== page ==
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Title: Assessing the need for humanitarian nutritional intervention for adults in complex emergencies
Author: Wyness, Laura A.
ISNI:       0000 0001 3573 6112
Awarding Body: University of Aberdeen
Current Institution: University of Aberdeen
Date of Award: 2006
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This study aimed to identify methods to improve: 1) the assessment of the need for humanitarian nutritional intervention in adults in complex emergencies; and 2) the collection and quality of routine adult malnutrition data. A systematic literature review of methods for nutritional assessment of adults that could be used in complex emergencies was conducted.  Hair pluckability was identified as a potential method, and empirical studies were conducted to investigate its reliability in healthy volunteers.  A questionnaire was sent to NGOs to determine the most important context factors when considering adult nutritional status.   Data were collected from three NGOs on the nutritional status of 13,599 adults from 33 feeding programmes in five different countries.  As context data relevant to each feeding programme were unavailable, country-specific data were often used. Hair pluckability was significantly different between- and within-observers (p<0.001).  In the feeding programmes, context factors were more significantly associated with Mid Upper Arm Circumference (MUAC) than Body Mass Index (BMI).  Poor security and food security were also significantly associated with poorer nutritional status, but here was evidence that some of the associations were explained by differences in the type of feeding programme. Hair pluckability was found to be an unreliable indicator of nutritional status.  MUAC may be a more useful method of assessing nutritional status in complex emergencies than BMI.  The usefulness of the NGO data was limited due to bias and possible confounding, and the low number and spread of data points being compared.  This highlights the need for standardised data collection methods, to enable comparison of nutritional needs between populations.  Education and training of field workers in data collections methods is recommended.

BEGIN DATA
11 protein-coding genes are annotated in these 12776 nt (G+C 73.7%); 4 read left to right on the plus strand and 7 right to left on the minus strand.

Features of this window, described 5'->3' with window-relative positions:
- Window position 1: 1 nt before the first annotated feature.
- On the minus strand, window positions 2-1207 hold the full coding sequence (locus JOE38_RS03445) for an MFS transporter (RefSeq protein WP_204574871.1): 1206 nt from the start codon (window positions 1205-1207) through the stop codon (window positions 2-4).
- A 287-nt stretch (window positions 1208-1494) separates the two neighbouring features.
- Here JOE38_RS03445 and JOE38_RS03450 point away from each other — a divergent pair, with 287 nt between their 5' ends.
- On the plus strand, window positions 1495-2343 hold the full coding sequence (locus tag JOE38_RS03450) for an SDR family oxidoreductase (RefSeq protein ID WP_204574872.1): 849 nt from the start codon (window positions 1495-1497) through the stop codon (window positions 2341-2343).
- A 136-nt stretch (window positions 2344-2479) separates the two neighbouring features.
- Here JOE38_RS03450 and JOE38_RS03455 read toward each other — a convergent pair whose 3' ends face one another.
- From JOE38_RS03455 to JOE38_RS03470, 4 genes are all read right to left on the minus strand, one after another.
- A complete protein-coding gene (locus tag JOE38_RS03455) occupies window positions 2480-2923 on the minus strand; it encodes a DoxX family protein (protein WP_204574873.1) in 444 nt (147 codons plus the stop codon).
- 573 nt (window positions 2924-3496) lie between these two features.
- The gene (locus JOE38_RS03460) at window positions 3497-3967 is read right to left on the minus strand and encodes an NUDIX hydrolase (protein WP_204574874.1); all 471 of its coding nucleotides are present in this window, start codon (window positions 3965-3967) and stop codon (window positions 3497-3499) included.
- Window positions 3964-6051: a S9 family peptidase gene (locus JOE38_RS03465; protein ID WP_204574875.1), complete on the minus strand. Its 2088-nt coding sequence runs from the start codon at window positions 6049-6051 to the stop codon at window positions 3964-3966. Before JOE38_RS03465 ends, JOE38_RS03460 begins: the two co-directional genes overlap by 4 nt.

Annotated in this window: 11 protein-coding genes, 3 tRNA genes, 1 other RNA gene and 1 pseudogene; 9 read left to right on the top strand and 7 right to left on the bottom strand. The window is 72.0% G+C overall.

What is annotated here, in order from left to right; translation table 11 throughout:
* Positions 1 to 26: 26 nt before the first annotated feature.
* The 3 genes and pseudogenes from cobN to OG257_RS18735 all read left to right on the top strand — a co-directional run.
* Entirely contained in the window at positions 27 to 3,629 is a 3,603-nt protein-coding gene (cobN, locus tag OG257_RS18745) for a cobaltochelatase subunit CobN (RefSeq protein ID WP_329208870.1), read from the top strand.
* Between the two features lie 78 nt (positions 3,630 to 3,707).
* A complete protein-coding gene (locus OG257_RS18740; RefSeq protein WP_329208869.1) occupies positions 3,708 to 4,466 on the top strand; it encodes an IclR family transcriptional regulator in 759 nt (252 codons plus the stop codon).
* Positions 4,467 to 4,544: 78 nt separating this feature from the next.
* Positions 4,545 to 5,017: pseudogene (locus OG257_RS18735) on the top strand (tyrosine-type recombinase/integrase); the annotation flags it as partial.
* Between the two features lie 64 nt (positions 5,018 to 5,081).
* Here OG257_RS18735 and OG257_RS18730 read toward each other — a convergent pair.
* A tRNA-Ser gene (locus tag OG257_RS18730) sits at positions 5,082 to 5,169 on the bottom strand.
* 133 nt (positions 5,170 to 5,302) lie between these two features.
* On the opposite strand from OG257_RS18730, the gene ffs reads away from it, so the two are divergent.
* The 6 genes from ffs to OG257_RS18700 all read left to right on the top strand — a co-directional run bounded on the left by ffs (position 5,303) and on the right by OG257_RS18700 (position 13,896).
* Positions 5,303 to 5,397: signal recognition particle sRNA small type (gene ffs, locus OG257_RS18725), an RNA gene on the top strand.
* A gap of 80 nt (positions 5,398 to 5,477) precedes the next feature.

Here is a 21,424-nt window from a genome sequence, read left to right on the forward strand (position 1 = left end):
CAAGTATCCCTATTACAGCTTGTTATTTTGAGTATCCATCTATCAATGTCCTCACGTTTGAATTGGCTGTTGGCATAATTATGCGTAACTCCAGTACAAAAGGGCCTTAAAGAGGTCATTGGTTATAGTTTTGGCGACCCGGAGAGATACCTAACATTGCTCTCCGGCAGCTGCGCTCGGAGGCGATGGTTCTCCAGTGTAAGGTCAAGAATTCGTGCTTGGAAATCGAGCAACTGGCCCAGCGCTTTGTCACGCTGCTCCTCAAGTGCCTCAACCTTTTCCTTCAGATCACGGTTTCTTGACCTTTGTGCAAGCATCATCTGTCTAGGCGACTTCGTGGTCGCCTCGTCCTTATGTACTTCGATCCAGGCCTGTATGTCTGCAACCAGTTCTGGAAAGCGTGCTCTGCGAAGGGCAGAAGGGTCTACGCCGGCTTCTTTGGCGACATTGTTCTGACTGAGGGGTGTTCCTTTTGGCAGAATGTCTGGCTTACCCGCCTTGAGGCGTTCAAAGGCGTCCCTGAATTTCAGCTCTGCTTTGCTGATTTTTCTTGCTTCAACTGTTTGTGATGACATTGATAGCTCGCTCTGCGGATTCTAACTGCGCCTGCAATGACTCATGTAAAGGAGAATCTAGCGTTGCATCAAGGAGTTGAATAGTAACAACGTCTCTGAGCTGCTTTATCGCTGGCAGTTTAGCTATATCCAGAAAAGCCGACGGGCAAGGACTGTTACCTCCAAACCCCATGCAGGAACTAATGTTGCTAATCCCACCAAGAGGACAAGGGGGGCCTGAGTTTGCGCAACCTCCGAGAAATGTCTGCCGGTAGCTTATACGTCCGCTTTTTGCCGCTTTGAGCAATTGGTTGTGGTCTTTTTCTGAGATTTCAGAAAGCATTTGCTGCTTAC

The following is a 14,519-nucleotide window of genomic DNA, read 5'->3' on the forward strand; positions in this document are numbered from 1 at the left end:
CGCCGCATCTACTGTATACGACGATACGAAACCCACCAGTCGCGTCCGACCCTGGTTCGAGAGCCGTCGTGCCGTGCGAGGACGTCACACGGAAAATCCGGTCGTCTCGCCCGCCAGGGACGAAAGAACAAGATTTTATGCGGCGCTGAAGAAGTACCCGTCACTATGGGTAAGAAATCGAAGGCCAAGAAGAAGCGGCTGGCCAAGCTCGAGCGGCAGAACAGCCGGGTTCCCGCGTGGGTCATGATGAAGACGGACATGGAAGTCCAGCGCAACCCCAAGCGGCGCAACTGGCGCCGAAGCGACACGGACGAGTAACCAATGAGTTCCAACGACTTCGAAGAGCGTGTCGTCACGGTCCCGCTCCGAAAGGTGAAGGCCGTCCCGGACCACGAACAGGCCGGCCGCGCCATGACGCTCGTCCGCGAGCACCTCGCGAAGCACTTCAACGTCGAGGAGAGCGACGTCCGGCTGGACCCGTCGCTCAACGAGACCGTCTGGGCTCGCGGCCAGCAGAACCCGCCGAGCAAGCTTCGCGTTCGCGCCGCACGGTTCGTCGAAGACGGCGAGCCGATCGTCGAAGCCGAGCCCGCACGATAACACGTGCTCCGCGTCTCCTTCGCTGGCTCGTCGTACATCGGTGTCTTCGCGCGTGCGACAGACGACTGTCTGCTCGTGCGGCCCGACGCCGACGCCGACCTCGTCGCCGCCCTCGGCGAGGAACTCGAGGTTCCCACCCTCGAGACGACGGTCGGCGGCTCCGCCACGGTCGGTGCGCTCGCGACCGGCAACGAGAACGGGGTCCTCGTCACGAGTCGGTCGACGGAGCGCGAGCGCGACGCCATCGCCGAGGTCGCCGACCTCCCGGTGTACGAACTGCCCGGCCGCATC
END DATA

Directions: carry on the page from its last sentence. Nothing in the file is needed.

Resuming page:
Supervisor: Not available Sponsor: Not available
Qualification Name: Thesis (Ph.D.) Qualification Level: Doctoral
EThOS ID:  DOI: Not available